For the Baltimore Orioles, no news could be more welcome, or more significant, than Ken Singleton's hitting explosion.

After a slump that lasted more than 200 games, Singleton is once again in the midst of one of those fortnight-long stretches when he can carry the team. This afternoon, in an 8-6 come-from-behind victory over the Oakland A's before 17,249 in Memorial Stadium, Singleton was at the heart of three vital rallies with a two-run homer, an RBI single and a leadoff walk that led to another run.

Thanks primarily to Singleton's hitting, the Orioles overcame Oakland's 4-0 lead, built an 8-4 margin of their own, then called upon relievers Sammy Stewart and Tippy Martinez--the latter getting seven outs for his third save--to make starter Mike Flanagan the American League's only undeated five-game winner.

In the last seven games, Singleton has batted .483, going 14 for 29 with four doubles, two homers and a dozen RBI as his batting average has rocketed from .191 to .303. As the Orioles gathered around their locker room TV after this victory to watch the Kentucky Derby together, it was no surprise that the fellow who had Sunny's Halo in the team pool was Singleton.

"When you're hot, you're hot," Manager Joe Altobelli said with a shrug, looking at the $150 Singleton would pocket for picking the winning slip out of a hat.

A winter of rehabilitation for his right hand, a spring of hard work and a recently altered batting stance apparently have again made Singleton a formidable power hitter.

If that proves to be the case, the offense could go from very good to great. The Orioles, now at .600 (15-10), are batting .292 as a team and averaging an astronomical 5.76 runs per game; at that pace, they would become the first team since the 1953 Dodgers to score 900 runs.

It's probably too soon for such adventurous projections, but Flanagan already knows the benefits of a supportive offense; he's gotten 50 runs to work with in his seven starts. No sooner had Flanagan, working on short rest and with a sore groin muscle, allowed four runs in two innings than the Orioles erased his deficit and gave him a fat lead.

Singleton changed this game with one swing in the second inning. Eddie Murray had doubled, then scored to cut Oakland's lead to 4-1 as John Lowenstein (16 RBI in 56 at bats) singled to center. "We still weren't back in the game," said Flanagan.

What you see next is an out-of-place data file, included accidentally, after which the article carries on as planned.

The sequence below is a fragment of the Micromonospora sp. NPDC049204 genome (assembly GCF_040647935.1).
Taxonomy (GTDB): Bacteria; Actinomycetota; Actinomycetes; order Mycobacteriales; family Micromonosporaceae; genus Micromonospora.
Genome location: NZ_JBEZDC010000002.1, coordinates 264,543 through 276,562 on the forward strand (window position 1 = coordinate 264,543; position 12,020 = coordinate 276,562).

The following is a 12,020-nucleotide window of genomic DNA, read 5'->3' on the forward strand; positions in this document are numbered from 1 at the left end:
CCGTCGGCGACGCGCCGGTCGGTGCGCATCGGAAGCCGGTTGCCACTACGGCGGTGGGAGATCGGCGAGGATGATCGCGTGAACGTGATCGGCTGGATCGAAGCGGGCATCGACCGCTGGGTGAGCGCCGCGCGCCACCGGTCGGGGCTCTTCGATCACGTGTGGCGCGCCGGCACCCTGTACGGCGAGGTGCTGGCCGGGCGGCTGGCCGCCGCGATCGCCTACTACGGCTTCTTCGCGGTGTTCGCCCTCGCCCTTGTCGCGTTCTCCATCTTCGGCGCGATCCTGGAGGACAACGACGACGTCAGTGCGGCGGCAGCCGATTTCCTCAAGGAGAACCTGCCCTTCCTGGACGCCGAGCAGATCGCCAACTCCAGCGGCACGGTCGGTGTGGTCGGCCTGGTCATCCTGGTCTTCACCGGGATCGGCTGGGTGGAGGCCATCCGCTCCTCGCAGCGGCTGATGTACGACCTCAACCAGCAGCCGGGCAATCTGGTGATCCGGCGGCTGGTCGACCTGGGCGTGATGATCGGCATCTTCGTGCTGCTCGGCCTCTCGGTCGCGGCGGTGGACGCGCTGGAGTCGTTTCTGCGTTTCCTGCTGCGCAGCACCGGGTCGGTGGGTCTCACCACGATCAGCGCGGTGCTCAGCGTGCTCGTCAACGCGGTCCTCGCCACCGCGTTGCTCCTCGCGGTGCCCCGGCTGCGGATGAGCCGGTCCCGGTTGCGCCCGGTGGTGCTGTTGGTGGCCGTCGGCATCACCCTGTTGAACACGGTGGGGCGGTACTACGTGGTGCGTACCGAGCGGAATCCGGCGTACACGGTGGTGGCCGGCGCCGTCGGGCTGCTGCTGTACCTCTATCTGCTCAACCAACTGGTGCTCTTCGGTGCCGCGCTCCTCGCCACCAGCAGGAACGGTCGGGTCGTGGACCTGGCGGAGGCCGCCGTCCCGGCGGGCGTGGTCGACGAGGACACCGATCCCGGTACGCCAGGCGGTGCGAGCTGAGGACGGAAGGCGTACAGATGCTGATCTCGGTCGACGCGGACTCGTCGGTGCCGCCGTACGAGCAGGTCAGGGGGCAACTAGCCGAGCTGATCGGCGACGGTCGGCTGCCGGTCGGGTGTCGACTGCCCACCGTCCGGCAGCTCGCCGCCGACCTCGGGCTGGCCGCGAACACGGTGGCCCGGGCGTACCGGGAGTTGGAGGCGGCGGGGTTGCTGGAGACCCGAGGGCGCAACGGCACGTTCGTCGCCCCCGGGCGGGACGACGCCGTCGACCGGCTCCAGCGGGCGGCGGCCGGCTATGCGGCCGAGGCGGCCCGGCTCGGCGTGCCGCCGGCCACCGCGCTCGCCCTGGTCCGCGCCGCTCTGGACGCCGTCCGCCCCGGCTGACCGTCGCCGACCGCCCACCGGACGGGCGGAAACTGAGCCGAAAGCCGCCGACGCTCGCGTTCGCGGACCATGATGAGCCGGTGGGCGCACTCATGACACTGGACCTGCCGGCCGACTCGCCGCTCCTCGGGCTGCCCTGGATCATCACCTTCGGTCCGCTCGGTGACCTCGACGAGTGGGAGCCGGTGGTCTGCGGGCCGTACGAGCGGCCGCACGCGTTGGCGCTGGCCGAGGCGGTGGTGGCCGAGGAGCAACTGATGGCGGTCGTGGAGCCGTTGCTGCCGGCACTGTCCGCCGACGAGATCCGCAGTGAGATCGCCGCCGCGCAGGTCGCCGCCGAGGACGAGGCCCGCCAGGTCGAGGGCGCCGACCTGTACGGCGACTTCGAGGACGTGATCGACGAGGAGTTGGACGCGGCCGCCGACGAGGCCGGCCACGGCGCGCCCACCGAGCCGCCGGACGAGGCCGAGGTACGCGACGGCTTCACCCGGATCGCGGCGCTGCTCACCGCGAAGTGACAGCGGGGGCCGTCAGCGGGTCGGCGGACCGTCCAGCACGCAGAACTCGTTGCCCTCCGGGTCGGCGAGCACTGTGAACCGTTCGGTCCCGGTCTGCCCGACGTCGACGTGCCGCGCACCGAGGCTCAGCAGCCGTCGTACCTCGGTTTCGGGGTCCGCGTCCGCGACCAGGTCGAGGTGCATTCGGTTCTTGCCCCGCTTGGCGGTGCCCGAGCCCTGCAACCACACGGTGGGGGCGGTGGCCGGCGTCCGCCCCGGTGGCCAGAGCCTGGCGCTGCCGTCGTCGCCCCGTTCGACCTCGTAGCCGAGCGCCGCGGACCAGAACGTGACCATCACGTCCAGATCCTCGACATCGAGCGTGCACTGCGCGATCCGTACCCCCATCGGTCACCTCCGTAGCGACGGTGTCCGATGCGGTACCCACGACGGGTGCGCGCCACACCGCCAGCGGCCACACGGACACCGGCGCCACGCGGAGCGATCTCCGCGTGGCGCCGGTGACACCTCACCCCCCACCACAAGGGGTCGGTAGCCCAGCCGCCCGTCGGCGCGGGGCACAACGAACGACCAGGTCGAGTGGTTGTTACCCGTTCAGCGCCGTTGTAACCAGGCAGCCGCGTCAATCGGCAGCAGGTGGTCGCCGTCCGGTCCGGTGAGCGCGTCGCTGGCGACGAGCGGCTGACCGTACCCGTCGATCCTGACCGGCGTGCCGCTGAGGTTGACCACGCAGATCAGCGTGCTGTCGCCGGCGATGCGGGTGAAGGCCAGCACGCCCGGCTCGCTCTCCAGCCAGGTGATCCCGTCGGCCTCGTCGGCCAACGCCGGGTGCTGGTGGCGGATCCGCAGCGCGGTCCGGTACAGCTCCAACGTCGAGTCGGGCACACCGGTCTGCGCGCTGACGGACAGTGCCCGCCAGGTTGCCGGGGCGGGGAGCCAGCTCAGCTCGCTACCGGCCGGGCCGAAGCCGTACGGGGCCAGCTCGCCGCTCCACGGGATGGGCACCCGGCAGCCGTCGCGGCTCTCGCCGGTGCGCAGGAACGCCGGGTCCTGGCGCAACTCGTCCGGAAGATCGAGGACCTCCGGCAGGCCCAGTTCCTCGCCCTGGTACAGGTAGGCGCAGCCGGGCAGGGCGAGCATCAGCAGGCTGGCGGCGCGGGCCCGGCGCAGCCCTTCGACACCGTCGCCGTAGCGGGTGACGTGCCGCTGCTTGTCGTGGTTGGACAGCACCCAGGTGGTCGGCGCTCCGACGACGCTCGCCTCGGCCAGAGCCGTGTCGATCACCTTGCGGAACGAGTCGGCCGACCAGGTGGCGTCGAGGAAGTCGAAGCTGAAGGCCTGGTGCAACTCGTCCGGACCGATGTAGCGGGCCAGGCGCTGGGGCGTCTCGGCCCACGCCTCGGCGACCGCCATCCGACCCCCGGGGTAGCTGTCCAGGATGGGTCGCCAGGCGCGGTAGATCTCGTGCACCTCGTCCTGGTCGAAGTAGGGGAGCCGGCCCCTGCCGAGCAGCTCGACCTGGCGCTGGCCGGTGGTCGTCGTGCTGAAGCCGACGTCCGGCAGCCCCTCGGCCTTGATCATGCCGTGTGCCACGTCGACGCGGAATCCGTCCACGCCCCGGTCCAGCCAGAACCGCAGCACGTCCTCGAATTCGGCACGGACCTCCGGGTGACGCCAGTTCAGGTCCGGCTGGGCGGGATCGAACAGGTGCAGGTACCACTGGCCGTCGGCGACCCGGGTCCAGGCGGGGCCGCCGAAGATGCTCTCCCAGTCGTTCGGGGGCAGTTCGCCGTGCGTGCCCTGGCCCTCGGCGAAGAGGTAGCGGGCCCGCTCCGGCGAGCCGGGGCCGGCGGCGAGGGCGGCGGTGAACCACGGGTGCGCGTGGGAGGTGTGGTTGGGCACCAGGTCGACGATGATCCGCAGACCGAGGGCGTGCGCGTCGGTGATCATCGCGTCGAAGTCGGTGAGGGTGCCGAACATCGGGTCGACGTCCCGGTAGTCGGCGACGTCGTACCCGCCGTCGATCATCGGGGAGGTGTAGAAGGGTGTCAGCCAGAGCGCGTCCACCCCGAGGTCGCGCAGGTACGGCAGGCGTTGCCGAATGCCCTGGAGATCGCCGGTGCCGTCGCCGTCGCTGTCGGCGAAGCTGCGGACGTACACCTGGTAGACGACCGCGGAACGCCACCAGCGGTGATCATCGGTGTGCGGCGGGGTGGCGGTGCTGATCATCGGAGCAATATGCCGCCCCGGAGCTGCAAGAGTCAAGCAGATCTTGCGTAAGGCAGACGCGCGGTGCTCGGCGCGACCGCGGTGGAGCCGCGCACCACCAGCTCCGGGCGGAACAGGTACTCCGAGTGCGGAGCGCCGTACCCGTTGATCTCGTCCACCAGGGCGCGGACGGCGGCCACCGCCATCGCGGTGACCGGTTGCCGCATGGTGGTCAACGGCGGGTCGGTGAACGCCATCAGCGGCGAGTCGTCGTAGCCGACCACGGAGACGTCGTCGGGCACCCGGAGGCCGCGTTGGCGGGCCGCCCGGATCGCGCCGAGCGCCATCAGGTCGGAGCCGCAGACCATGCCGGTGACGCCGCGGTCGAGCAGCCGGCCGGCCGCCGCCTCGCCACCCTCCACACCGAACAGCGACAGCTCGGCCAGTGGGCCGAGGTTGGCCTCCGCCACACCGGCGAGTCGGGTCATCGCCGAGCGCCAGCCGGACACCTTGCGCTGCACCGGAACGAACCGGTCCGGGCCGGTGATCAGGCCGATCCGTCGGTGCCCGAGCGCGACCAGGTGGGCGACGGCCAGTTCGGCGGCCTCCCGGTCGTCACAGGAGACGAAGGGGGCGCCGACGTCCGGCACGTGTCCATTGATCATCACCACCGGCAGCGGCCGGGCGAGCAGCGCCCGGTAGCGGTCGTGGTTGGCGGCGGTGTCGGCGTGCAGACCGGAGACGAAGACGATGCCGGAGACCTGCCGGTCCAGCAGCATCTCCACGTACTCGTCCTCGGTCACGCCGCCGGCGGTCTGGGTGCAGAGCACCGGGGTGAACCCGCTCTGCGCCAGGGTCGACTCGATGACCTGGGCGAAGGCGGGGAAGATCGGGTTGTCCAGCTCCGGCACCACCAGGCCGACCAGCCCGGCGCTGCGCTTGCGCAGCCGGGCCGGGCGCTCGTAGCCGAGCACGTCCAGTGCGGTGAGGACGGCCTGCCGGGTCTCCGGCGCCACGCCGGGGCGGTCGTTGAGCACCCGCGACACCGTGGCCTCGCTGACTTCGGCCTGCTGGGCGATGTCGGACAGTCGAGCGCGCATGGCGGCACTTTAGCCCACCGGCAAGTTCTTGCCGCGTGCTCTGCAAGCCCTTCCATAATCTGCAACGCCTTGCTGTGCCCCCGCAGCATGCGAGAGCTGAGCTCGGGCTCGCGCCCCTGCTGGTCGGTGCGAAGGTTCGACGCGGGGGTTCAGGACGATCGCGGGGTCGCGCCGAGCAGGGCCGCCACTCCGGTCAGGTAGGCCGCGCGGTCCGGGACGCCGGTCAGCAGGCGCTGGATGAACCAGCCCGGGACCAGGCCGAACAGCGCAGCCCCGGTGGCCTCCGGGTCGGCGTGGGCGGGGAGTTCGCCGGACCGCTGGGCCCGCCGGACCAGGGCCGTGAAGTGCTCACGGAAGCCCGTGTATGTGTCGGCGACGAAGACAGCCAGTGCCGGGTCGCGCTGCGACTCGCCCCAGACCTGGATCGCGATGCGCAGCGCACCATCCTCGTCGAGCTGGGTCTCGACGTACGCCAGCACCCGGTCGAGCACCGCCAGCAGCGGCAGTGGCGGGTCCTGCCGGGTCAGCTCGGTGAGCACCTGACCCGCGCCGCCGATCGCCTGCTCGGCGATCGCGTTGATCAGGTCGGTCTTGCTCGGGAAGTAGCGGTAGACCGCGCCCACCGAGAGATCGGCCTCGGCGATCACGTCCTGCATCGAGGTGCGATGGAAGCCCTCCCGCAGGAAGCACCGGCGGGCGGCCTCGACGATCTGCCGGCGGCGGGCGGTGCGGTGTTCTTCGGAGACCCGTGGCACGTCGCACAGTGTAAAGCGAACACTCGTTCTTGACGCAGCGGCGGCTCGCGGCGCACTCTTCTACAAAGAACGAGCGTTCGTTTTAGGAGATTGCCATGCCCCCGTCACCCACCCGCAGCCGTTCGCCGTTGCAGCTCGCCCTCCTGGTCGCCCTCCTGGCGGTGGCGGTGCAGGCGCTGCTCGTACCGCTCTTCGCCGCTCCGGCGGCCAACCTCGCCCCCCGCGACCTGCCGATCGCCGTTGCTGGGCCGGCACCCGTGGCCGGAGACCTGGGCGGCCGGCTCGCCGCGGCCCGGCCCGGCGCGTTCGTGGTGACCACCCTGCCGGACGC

But they were a moment later after Singleton's 390-foot, wind-aided opposite-field poke cleared the left-field fence with ease. "It was a sinker on the low outside corner," said surprised rookie loser Chris Codiroli. "When they hit a pitch like that out of the park, you say, 'What else can go wrong?' "

Well, a four-pitch walk to Rich Dauer didn't help matters. Before the Orioles' second inning was over, Rick Dempsey's bunt and a two-out RBI hit by Al Bumbry had tied the game, 4-4. After two walks in the third, Singleton lined a first pitch to right for the tie-breaking hit and his first game-winning RBI this season. That finished Codiroli.

His relief, Tom Underwood, quickly was roughed up as Dempsey opened the fourth with a homer--his first this year--a dozen rows back into the bleachers in the left-field corner. John Shelby, who replaced Bumbry and went three for three to raise his average to .392, smoked the next pitch for a double to left-center and scored when Underwood's 59-foot curve ball bounced to the screen.

The Orioles, who have won six of their last eight games, and have scored 29 runs in the first four games of this home stand, finished their scoring off reliever Tom Burgmeier in the fifth as Singleton opened with a walk and scored on Shelby's two-out single.

Flanagan, who allowed 10 hits in 5 2/3 innings, sarcastically described himself as "sharp as a bowling ball." Twice, his center fielders saved him; Bumbry leaped above the fence to rob Kelvin Moore of a two-run homer and Shelby went up at the 387-foot sign in right to take a leadoff double from Jeff Burroughs.

Of his groin muscle, Flanagan, who has won 12 of 13 decisions since last August, said, "It's sore, real sore . . . I felt flat. I knew it was going to be tough. This was a struggle game . . . Singy's homer changed the game."

The Orioles hope that tough guy Flanagan, who'll pitch again next week on three days rest instead of four to accommodate Altobelli's rotation master plan, won't hurt his arm, as he's done in the past, by trying to be a workhorse when he's injured.

To the Orioles, Flanagan winning and Singleton hitting feels like the World Series year of 1979. Baltimore hasn't had such an encouraging spring since. Last season, for instance, the Orioles didn't reach their current perch--five games over .500--until their 119th game, on Aug. 20.

The top six batters in the lineup have mind-bending statistics. Bumbry and Shelby, together, are hitting .336 with 22 runs scored. Dan Ford's batting .343. Cal Ripken (.290) and Eddie Murray (.326) each are above a 100 RBI pace. The platoon of John Lowenstein and Gary Roenicke has 24 RBI in 25 games and a .312 average. And Singleton, now that he's moved off the plate and back in the box, is hotter than any of them.

"This is the best hitting start I can ever remember us getting," said General Manager Hank Peters after watching his club get 10 or more hits in a game for the 15th time already this season.

"Our lineup's so deep, it seems as though every inning we have a chance to get something started," said Singleton. "The fans can never say, 'Let's go get a hot dog this inning.' "

If the Orioles keep storming from behind with waves of runs, as they did today, their 33rd Street faithful will gladly go hungry.